It’s no great secret that we are not fans of the Captiva. We have humorously and otherwise eluded to the fact that owning a Captiva is a poor life decision for more than just financial reasons. However if you are one of the unlucky ones that own one there is a new “common fault” that is plaguing the 4WD versions of this vehicle.
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You can find our review of the Captiva by clicking the link below.
Holden Captiva Review
The fault in question is a metallic grinding noise that is audible while the car is moving. The issue is the bearings inside the 4WD drive transfer case. This part is what transmits drive to all four wheels, basically it allows four wheels to have power transferred to them as opposed to just the fronts (Front wheel Drive) or just the rears (rear wheel drive)
These faulty bearings and sometimes gears are internal components inside a transfer case, which bolts onto the transmission. The noises in question are road speed related, that is to say as you drive the vehicle and you increase the road speed, the noise will become more dominant and change pitch as the road speed changes. If you have this fault, you are up for a replacement transfer case or a rebuild of the transfer case.
If left un attended, the transfer case can completely fail and in some cases explode which results the vehicles complete inability to drive at all. If you are experiencing this noise, it is best to get onto it before the car becomes underivable.
The good news is that this fault is so common that there are service bulletins available for int which you can locate here.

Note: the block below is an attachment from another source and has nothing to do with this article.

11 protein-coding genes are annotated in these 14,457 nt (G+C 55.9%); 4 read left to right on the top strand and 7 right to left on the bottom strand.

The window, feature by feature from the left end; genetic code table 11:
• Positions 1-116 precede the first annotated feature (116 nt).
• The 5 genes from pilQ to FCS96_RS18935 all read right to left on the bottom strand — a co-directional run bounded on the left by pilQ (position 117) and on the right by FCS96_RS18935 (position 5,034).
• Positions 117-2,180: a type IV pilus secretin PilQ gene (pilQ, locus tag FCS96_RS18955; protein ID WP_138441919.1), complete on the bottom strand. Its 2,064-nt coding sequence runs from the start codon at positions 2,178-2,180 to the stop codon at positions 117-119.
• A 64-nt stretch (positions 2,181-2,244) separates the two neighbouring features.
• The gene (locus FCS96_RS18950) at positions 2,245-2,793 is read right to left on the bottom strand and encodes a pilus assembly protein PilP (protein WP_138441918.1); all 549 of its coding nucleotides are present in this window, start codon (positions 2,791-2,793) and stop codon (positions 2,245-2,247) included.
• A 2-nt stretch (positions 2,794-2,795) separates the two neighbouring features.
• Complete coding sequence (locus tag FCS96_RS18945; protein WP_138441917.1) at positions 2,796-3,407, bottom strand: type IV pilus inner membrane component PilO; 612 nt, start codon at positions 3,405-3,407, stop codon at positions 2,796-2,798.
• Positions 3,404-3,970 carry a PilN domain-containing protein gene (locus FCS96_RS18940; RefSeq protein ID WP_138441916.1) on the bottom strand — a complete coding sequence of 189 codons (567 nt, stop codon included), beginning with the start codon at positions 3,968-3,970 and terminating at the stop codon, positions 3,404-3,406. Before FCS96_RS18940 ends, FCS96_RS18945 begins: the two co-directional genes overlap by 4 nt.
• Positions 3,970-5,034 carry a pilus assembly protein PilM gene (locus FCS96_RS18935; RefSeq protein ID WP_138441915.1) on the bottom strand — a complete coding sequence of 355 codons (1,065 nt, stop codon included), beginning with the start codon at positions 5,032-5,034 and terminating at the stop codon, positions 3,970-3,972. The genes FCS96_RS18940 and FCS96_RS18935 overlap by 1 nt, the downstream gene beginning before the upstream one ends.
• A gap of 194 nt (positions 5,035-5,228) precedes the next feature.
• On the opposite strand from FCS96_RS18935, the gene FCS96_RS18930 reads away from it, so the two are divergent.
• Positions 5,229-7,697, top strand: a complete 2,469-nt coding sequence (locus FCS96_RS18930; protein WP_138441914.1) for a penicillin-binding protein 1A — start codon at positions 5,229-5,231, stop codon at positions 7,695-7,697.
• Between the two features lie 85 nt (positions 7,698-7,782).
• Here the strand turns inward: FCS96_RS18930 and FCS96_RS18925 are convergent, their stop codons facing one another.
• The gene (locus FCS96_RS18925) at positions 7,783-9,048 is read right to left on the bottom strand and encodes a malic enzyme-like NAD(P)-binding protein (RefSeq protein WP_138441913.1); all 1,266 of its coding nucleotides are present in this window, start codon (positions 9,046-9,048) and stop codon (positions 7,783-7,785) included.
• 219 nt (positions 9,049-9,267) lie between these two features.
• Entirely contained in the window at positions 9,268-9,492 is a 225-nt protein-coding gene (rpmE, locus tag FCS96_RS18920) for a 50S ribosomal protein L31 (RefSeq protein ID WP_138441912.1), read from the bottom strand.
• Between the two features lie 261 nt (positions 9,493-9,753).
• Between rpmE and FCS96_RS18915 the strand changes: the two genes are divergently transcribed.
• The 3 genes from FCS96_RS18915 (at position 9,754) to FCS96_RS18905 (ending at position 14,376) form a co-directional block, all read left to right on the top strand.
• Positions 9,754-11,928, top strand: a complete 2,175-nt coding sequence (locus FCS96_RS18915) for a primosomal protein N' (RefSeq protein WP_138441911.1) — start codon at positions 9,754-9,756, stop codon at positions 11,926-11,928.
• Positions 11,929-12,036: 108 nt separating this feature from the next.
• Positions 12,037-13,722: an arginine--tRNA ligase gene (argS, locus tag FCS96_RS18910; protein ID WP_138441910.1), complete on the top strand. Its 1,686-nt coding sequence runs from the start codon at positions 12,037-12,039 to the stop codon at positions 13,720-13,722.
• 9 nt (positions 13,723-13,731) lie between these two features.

Service manual Holden Captiva Transfer
Additionally its so common that the dealers are covering this repair under warranty and in a few cases where warranty has expired but the vehicle has a good service history the dealership have come to the party and helped out a few clients of ours.
If you had to fund this yourself, its not a pocket change kind of Job. Removal and replacement of transfer case in a 4WD will cost you several hours in labour plus the parts.
Purchasing a second hand transfer is a risky choice. This fault is so common that it is more than likely that the new, second hand transfer may have the fault already. Consumers often opt for this only if planning to sell the car, which opens up an entirely different issue surrounding the ethics of such transactions. We always advise that the best course of action is to remove the transfer and have it rebuilt a opposed to fitting second hand units.
Unfortunately to date there is no upgrade or superseded part to prevent this from happening in the future. The only advise we can give to reduce the chance of this happening is to regularly have the transfer case oil replaced. Even if it is not yet needed. Prevention is always better than cure.